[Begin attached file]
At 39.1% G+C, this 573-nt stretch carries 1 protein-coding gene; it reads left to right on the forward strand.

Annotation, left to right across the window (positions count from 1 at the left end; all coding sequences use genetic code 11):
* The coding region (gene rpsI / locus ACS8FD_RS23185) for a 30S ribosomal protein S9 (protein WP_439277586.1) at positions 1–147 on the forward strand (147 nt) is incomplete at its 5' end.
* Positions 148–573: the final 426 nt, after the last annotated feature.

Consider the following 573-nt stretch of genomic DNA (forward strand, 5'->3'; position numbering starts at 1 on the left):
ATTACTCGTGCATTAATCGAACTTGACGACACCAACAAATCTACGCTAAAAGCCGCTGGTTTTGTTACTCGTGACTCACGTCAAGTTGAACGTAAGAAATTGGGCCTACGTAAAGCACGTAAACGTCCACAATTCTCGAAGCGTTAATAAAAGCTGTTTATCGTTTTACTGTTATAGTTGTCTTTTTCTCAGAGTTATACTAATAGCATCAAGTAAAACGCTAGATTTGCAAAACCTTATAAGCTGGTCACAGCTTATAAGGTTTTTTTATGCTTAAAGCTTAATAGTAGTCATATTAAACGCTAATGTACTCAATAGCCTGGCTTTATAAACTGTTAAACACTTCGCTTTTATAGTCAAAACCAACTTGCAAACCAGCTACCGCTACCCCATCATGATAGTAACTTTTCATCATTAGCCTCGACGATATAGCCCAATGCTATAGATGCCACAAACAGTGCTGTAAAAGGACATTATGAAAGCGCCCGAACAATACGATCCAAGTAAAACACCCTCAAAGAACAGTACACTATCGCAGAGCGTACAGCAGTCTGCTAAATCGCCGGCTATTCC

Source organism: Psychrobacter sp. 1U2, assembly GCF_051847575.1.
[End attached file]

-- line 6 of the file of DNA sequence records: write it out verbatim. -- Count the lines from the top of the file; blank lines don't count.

ATTACTCGTGCATTAATCGAACTTGACGACACCAACAAATCTACGCTAAAAGCCGCTGGTTTTGTTACTCGTGACTCACGTCAAGTTGAACGTAAGAAATTGGGCCTACGTAAAGCACGTAAACGTCCACAATTCTCGAAGCGTTAATAAAAGCTGTTTATCGTTTTACTGTTATAGTTGTCTTTTTCTCAGAGTTATACTAATAGCATCAAGTAAAACGCTAGATTTGCAAAACCTTATAAGCTGGTCACAGCTTATAAGGTTTTTTTATGCTTAAAGCTTAATAGTAGTCATATTAAACGCTAATGTACTCAATAGCCTGGCTTTATAAACTGTTAAACACTTCGCTTTTATAGTCAAAACCAACTTGCAAACCAGCTACCGCTACCCCATCATGATAGTAACTTTTCATCATTAGCCTCGACGATATAGCCCAATGCTATAGATGCCACAAACAGTGCTGTAAAAGGACATTATGAAAGCGCCCGAACAATACGATCCAAGTAAAACACCCTCAAAGAACAGTACACTATCGCAGAGCGTACAGCAGTCTGCTAAATCGCCGGCTATTCC